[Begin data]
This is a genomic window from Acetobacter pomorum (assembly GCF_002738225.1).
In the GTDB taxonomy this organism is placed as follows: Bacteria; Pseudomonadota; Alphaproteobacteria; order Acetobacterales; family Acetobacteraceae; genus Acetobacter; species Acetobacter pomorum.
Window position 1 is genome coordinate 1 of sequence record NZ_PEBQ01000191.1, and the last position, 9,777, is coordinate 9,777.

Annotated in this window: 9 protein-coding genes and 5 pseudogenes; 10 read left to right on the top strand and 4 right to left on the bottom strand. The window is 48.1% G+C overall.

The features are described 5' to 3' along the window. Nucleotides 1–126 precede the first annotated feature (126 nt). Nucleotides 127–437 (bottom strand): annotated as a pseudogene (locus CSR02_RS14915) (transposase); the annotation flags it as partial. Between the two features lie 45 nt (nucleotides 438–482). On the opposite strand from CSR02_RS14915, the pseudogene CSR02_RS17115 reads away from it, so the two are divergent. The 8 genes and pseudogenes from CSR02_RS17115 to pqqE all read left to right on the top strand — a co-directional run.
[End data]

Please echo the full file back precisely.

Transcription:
This is a genomic window from Acetobacter pomorum (assembly GCF_002738225.1).
In the GTDB taxonomy this organism is placed as follows: Bacteria; Pseudomonadota; Alphaproteobacteria; order Acetobacterales; family Acetobacteraceae; genus Acetobacter; species Acetobacter pomorum.
Window position 1 is genome coordinate 1 of sequence record NZ_PEBQ01000191.1, and the last position, 9,777, is coordinate 9,777.

Annotated in this window: 9 protein-coding genes and 5 pseudogenes; 10 read left to right on the top strand and 4 right to left on the bottom strand. The window is 48.1% G+C overall.

The features are described 5' to 3' along the window. Nucleotides 1–126 precede the first annotated feature (126 nt). Nucleotides 127–437 (bottom strand): annotated as a pseudogene (locus CSR02_RS14915) (transposase); the annotation flags it as partial. Between the two features lie 45 nt (nucleotides 438–482). On the opposite strand from CSR02_RS14915, the pseudogene CSR02_RS17115 reads away from it, so the two are divergent. The 8 genes and pseudogenes from CSR02_RS17115 to pqqE all read left to right on the top strand — a co-directional run.